Well-designed law degrees provide a unique skill set that means our students can make a real contribution in a changing world.
Transforming | law
Law in society
Dr Jessica Guth, Chair of the Association of Law Teachers and Reader in the Leeds Law School at Leeds Beckett University is shaping the way in which law is taught in universities and believes a good legal education should go further.
“A law degree is, and should be, more than just preparing you to be a practitioner. Students learn how to construct arguments, make decisions, evaluate information, question things and communicate effectively. I believe law teachers should enable students to make their minds their own.”
Her view is that a law degree needs to be more than simply vocational. In fact, Jessica's question to potential students of law is more fundamental: “When I ask a student why they want to study law, one answer I get is that they want to make a difference. But how do they really want to make a difference? Of course, having a law degree might make them a good lawyer, but I’d rather our education opened their minds to all of the possibilities and ways in which they can make a difference in the world. Well-designed law degrees provide a unique skill set that means our students can make a real contribution in a changing world."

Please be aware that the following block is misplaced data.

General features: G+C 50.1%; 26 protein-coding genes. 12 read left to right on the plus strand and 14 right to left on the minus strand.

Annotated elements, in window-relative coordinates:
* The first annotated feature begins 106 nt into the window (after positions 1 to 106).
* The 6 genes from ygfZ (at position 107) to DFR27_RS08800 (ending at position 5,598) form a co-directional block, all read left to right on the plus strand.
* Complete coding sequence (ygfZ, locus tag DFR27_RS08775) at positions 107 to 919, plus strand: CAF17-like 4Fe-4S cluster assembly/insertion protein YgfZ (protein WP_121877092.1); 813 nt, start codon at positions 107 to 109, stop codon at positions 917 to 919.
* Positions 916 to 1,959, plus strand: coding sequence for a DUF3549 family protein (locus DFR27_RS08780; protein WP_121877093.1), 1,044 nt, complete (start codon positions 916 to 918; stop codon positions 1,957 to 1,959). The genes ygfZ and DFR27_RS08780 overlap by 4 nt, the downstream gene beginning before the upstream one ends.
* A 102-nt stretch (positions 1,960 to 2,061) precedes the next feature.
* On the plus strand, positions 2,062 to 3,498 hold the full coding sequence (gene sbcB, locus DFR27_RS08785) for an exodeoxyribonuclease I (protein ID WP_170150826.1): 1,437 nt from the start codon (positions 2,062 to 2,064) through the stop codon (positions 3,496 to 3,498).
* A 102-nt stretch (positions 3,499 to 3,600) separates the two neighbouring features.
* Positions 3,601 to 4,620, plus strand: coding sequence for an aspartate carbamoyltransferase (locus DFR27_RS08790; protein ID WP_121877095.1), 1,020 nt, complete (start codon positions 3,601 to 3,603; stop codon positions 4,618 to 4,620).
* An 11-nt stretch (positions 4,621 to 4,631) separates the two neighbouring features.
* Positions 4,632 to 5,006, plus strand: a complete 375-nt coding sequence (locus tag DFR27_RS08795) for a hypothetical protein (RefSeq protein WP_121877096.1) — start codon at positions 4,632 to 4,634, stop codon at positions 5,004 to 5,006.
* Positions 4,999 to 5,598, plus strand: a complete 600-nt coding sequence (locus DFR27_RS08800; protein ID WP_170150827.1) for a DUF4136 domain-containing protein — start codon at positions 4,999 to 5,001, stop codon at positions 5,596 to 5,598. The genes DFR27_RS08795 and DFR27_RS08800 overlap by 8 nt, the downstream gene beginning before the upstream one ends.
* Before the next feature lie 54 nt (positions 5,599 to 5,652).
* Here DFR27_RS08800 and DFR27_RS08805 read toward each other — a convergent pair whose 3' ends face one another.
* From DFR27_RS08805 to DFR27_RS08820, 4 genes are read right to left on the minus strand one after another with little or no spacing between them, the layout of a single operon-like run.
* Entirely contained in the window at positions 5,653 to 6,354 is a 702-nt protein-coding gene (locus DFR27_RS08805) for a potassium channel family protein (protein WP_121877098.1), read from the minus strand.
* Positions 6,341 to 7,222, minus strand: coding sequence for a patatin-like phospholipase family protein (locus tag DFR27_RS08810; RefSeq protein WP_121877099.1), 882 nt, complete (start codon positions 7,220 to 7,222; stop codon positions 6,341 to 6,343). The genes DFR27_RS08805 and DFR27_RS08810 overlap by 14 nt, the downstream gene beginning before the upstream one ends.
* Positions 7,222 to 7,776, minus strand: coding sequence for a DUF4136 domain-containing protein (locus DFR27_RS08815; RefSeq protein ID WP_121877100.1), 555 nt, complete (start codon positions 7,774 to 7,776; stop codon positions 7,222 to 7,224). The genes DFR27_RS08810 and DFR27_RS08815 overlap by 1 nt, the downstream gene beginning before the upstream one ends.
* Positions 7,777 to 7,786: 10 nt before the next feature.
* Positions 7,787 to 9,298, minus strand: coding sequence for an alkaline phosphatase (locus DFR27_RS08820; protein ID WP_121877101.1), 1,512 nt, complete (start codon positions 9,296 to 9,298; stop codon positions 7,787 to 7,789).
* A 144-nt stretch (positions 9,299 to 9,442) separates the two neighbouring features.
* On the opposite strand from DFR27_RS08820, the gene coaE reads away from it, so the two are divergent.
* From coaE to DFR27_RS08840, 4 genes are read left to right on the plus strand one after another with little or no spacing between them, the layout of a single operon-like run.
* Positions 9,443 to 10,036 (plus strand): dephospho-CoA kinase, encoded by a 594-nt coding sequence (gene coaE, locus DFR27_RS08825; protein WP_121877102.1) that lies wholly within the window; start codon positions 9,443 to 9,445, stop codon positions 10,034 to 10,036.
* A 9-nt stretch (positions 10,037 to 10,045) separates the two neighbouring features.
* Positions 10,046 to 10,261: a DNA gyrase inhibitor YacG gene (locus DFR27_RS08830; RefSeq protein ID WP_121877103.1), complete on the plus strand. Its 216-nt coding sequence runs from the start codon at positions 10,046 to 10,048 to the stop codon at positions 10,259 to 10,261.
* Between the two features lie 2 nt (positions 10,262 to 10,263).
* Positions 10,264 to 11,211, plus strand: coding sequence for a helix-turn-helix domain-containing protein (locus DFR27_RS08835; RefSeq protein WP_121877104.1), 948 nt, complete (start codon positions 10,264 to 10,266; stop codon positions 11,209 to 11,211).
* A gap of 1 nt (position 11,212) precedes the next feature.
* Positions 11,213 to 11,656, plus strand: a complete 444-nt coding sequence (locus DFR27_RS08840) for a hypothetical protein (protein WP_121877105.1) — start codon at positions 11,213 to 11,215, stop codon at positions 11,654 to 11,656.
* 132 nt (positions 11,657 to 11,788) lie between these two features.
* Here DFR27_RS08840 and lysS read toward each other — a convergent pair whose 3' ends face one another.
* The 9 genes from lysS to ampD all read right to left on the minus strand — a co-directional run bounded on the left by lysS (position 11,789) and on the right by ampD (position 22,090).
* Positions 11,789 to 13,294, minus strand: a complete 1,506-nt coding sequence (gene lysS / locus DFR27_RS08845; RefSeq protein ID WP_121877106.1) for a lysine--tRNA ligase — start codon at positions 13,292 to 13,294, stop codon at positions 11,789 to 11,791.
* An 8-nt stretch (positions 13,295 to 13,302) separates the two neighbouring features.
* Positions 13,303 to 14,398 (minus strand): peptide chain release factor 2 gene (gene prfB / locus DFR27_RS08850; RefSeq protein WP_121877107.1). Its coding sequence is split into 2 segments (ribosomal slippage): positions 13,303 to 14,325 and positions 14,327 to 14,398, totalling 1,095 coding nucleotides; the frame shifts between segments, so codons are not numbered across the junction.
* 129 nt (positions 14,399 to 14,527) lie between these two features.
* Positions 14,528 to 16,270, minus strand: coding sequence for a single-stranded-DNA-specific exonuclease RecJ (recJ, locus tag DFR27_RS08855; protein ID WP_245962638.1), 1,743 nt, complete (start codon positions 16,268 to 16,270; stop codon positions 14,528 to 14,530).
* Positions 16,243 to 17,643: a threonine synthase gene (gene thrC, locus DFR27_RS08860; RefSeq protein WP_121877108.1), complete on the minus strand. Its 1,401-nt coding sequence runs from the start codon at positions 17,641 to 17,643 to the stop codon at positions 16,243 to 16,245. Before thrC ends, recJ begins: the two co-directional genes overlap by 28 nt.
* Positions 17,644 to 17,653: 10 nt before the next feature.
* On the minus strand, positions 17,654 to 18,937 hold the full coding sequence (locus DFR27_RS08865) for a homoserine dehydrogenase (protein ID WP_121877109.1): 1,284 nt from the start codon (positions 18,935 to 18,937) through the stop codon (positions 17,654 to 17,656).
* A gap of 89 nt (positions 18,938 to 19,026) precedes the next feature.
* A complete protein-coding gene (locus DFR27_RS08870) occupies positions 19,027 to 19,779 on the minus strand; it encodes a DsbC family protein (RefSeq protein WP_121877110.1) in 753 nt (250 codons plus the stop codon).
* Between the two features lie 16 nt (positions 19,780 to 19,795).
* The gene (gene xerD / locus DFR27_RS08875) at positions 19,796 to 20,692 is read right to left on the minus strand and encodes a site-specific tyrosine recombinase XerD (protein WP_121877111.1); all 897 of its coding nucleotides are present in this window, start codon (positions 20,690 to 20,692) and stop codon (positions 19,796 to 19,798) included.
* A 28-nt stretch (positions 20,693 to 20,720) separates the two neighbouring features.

The way that our legal services are being delivered is continuing to evolve and at an ever-increasing pace. Whilst we must fiercely protect the rule of law and access to justice for all, we must also foster innovation in our industry and adapt to meet the needs of those who need our services.
Training a flexible workforce through education is critical to this process, and we must ensure that our legal education keeps pace with social, economic, technological and political evolution.